The battle over abortion continues to rage, and both sides got good news this week.
In a win for antiabortion forces Tuesday, an ideologically split Supreme Court refused, 5-4, to stop the implementation of a Texas law aimed at squeezing abortion providers out of the state by requiring doctors to have admitting privileges at local hospitals.
Planned Parenthood has said that a third of the state’s 36 abortion clinics will have to close, forcing women to drive long distances to get abortions. Tough luck, said the Supreme Court, which agreed with a federal appeals court panel that the law was reasonable and did not impose an undue burden on women.
Forcing women to drive 150 miles for a perfectly legal procedure, on my planet, is the equivalent of putting up a roadblock to prevent women from getting abortions. In the real world, it’s a serious burden.
On the other hand, those who favor abortion rights were pleased Tuesday when the citizens of Albuquerque turned out in record numbers to overwhelmingly reject a measure that would have outlawed abortion after the 20th week of pregnancy.
As my colleague Cindy Carcamo reported, it was the first instance of a citywide effort to restrict abortion. More than 87,000 voters cast ballots in the special election, compared with only 70,000 who cast ballots in October’s mayoral election. That’s how emotional this issue is.
And despite many polls that show Americans are far less inclined to allow unrestricted access to abortion in the second trimester of pregnancy, Albuquerque voters said Tuesday it’s a woman’s business-- not the government’s--whether she has an abortion after 20 weeks. The measure went down 45%-55%.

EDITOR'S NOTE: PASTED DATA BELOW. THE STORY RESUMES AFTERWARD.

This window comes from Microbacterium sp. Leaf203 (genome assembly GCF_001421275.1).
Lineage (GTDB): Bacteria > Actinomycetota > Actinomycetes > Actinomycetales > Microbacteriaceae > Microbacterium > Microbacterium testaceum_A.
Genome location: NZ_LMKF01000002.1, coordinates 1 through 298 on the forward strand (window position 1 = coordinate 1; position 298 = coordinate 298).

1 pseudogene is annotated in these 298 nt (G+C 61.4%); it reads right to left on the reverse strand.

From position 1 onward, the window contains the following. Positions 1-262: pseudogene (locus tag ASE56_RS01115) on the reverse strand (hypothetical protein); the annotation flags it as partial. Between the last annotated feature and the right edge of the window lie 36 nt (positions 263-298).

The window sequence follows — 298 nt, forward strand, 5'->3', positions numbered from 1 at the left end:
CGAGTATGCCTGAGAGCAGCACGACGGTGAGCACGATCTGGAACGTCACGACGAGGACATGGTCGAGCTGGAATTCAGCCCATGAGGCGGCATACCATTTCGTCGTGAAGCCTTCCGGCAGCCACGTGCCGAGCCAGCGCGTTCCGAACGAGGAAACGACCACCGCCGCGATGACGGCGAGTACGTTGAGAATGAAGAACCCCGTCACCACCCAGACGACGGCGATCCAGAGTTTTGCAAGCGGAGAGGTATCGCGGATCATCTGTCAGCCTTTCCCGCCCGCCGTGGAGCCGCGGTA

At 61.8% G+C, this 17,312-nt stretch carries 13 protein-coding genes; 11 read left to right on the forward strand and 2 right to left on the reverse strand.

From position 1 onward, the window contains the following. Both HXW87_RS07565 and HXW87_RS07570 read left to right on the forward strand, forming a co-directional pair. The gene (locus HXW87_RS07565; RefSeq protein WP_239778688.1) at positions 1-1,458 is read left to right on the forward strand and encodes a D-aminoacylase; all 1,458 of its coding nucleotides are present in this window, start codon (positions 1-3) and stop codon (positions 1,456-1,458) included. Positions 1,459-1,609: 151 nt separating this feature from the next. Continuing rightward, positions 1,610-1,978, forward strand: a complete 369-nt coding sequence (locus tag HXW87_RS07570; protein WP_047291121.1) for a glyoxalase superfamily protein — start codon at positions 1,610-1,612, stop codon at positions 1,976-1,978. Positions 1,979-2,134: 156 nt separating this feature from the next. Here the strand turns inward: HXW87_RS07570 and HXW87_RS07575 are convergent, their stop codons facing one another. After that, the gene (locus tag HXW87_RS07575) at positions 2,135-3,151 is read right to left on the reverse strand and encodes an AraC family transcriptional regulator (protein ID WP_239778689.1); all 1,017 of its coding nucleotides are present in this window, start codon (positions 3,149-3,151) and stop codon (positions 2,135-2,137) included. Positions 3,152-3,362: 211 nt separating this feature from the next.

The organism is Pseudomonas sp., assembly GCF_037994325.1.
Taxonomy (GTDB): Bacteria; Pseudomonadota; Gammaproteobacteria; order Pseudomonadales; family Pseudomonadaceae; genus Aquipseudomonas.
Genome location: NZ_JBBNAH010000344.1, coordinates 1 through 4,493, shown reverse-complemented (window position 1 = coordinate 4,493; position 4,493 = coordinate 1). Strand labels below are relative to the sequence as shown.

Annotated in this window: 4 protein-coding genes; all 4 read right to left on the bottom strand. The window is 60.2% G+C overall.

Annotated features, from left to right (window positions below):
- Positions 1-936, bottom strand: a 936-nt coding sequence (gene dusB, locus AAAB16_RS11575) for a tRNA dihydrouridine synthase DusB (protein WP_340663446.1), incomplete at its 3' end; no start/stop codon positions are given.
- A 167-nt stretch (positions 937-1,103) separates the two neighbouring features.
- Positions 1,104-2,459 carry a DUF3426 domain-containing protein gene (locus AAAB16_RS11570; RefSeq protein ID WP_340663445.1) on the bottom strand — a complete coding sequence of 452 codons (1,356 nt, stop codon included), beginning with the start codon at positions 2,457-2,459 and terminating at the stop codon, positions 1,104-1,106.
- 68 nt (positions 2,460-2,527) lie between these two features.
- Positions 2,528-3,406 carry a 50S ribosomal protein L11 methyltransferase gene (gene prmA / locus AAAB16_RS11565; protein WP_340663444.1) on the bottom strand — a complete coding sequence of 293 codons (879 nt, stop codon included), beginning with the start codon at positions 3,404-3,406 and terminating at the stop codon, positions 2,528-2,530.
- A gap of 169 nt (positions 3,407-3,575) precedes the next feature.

Disturbingly, the measure was the brainchild of Tara and Bud Shaver, antiabortion “missionaries” who moved to New Mexico from Kansas after Wichita abortion doctor George Tiller, one of the few American physicians who performed late-term abortions, was murdered in the vestibule of his church in 2009 by a Christian zealot, after years of harassment and violence by antiabortion extremists.
An Albuquerque clinic, Southwestern Women’s Options, announced it would offer late-term abortions, which are rare, and generally sought by women whose fetuses have conditions that are incompatible with life, or young girls.
“We’ll never back down. We’ll never be silent. We’ll never give up,” Tara Shaver told Carcamo.
And the battle goes on.
Next up: The Supreme Court is expected to decide in the next week or so whether to take up the question of whether a for-profit company can deny its female employees contraception coverage in employer-provided health plans because the company owner has a religious objection.
We’re not talking about religious institutions here. We’re talking about a secular national retailer, in this case the Hobby Lobby crafts store chain, whose owner thinks he should be able to dictate the terms of his employees’ insurance coverage because of his religious convictions.
Back in the mid-1960s, a popular South Carolina barbecue franchise called Piggie Park was sued after it refused to serve black customers for religious reasons. Its owner claimed that God taught him the races should be separate.
A federal district court wholeheartedly embraced the man’s right to practice the religion of his choice. But it said he could not use those beliefs to deny the constitutional rights of others. The Supreme Court agreed.
Will the court stand up for fairness again? At this point, that’s anyone’s guess.